While the pace of Disney Plus Originals isn’t quite comparable to Netflix Australia and Prime Video, there is another major reason to favour Disney’s monthly subscription. Next to all the Star Wars, Pixar, Disney, and Marvel content is National Geographic. Some of the best nature documentaries of all time are included with this, and you can bet that they surpass pretty much all of Netflix’s original nature docos.
Disney’s streaming giant is also high value if you’ve got a 4K TV. Every movie and TV show available supports 4K streaming and offline viewing, which is incredibly generous considering the monthly subscription cost. For a service that should focus on keeping subscribers engaged month-to-month, this snail’s pace at only releasing the really attention-grabbing originals once every few months is a point against Disney.
Verdict: Disney+ really needs to ramp up its exclusive and originals content. Netflix has them beat dramatically in this area, and Prime Video is not far behind. However, the $8.99 per month subscription fee is very easy to stomach, which places it in the same value-providing league as Amazon’s service. Plus, if you’re particularly big on Marvel and Star Wars properties, it wouldn’t make sense not to sign up to Disney+.
5 Great TV Shows: The Morning Show, Central Park, Mythic Quest: Raven’s Banquet, Amazing Stories, Defending Jacob
5 Great Movies: Silk Road, Greyhound, The Banker, Wolfwalkers, Beastie Boys Story
Subscription Cost: $7.99 per month
Free Trial: 7-day free trial
Although Apple TV+ has had a presence in Australia for a few years now, the streaming service hasn’t made as much of an impact as expected. This could be because a lot of smart TV’s on the market use Amazon TV, but it’s mostly a content issue. There are only a handful of exclusives movies and shows produced for Apple TV+ so far, and while a lot of them are high quality, the quantity just doesn’t justify signing up… yet.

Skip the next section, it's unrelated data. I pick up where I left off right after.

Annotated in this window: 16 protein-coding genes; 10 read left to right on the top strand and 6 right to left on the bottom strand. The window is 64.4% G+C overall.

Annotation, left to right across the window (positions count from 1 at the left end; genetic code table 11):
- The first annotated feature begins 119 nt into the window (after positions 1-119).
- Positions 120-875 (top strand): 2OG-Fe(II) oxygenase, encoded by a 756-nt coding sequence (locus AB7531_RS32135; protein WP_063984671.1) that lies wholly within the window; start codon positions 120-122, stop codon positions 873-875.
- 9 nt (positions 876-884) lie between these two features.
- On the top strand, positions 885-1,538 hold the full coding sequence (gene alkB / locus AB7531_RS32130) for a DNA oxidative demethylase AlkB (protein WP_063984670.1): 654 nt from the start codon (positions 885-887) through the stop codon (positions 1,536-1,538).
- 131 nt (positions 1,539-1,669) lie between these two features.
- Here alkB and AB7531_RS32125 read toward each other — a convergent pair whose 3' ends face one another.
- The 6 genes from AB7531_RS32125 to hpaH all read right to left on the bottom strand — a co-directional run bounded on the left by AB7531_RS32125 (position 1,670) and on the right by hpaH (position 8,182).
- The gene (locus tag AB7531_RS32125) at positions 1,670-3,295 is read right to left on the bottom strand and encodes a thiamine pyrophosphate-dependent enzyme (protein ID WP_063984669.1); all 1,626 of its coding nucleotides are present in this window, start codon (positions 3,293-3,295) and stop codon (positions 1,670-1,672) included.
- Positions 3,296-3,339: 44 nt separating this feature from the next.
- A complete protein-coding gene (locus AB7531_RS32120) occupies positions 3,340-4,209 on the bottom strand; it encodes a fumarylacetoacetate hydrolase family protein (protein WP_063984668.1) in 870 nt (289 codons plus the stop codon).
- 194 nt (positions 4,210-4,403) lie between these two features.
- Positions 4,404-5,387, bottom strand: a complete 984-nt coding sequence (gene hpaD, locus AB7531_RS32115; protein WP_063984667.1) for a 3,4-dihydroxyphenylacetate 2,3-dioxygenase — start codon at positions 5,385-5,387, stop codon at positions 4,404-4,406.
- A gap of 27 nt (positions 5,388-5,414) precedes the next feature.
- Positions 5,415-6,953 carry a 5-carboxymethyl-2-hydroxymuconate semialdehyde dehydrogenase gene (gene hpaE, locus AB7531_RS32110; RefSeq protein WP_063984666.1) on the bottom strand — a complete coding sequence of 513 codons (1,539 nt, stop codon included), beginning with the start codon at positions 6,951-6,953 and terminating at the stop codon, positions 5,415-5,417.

“Yet” could go either way. Apple TV has had more than enough time to pump out great content to compete with Netflix and Amazon, but production has been pathetically slow. Slower than Disney+ even. While Tom Hanks’ World War II epic Greyhound is definitely worth watching, along with great films like The Banker and Silk Road, there’s just not much else to hold interest.
On the TV show front, Central Park is hilarious for an adult animation series, but doesn’t at all match to BoJack Horseman (Netflix) or Invincible (Prime). Mythic Quest is even better, seeing as it’s co-created by It’s Always Sunny alum Megan Ganz and Charlie Day. Defending Jacob and The Morning Show are compelling dramas. And Amazing Stories is satisfying enough. Aside from that, crickets.
There are a few exciting pieces on the horizon, like sci-fi epic Foundation, but until they come out, consider Apple TV+ a non-essential. Unless you’ve got access to free trials. iPhone and iPad users are usually offered free trials anywhere between 3 months to a year. Seeing as Apple TV isn’t worth paying for at the moment, it’s at least a good incentive to stay in Apple’s walled garden of an ecosystem.
Verdict: The lack of content definitely hurts Apple TV+ in the long run, and doesn’t make Apple TV much of a serious offer when compared with Netflix and Prime Video, or even Disney+ for that matter. We’ll have to wait years before Apple TV becomes a serious competitor. For now, don’t bother.
5 Great TV Shows: Ray Donovan, Oz, SEAL Team, South Park, The Twilight Zone
5 Great Movies: The Godfather, Good Will Hunting, Anchorman, Top Gun, Mission: Impossible
Subscription Cost: $8.99 per month
Free Trial: 7-day free trial